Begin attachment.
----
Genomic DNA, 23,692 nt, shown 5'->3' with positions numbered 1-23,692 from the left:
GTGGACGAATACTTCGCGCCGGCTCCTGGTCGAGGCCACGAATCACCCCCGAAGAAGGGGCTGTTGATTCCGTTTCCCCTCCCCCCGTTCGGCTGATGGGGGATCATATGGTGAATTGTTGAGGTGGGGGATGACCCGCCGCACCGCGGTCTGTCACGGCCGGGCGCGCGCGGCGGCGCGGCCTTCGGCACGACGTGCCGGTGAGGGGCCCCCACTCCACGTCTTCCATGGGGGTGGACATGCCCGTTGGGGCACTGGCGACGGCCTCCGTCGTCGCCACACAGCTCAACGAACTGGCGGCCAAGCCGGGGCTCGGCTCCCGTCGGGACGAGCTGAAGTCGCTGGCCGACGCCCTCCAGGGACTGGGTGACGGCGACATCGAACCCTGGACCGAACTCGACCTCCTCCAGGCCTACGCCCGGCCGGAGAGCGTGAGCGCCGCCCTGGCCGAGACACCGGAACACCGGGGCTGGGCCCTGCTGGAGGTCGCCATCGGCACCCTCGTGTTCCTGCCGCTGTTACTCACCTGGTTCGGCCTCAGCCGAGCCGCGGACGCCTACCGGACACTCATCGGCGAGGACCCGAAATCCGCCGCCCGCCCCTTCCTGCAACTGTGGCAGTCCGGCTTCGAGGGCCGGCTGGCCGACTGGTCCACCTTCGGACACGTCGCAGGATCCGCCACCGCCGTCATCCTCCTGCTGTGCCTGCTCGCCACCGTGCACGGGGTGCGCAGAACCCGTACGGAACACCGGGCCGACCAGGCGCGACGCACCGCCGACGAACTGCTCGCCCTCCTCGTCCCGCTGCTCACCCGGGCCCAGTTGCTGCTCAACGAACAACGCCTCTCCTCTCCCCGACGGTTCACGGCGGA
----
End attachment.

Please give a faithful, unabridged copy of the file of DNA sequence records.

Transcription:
Genomic DNA, 23,692 nt, shown 5'->3' with positions numbered 1-23,692 from the left:
GTGGACGAATACTTCGCGCCGGCTCCTGGTCGAGGCCACGAATCACCCCCGAAGAAGGGGCTGTTGATTCCGTTTCCCCTCCCCCCGTTCGGCTGATGGGGGATCATATGGTGAATTGTTGAGGTGGGGGATGACCCGCCGCACCGCGGTCTGTCACGGCCGGGCGCGCGCGGCGGCGCGGCCTTCGGCACGACGTGCCGGTGAGGGGCCCCCACTCCACGTCTTCCATGGGGGTGGACATGCCCGTTGGGGCACTGGCGACGGCCTCCGTCGTCGCCACACAGCTCAACGAACTGGCGGCCAAGCCGGGGCTCGGCTCCCGTCGGGACGAGCTGAAGTCGCTGGCCGACGCCCTCCAGGGACTGGGTGACGGCGACATCGAACCCTGGACCGAACTCGACCTCCTCCAGGCCTACGCCCGGCCGGAGAGCGTGAGCGCCGCCCTGGCCGAGACACCGGAACACCGGGGCTGGGCCCTGCTGGAGGTCGCCATCGGCACCCTCGTGTTCCTGCCGCTGTTACTCACCTGGTTCGGCCTCAGCCGAGCCGCGGACGCCTACCGGACACTCATCGGCGAGGACCCGAAATCCGCCGCCCGCCCCTTCCTGCAACTGTGGCAGTCCGGCTTCGAGGGCCGGCTGGCCGACTGGTCCACCTTCGGACACGTCGCAGGATCCGCCACCGCCGTCATCCTCCTGCTGTGCCTGCTCGCCACCGTGCACGGGGTGCGCAGAACCCGTACGGAACACCGGGCCGACCAGGCGCGACGCACCGCCGACGAACTGCTCGCCCTCCTCGTCCCGCTGCTCACCCGGGCCCAGTTGCTGCTCAACGAACAACGCCTCTCCTCTCCCCGACGGTTCACGGCGGA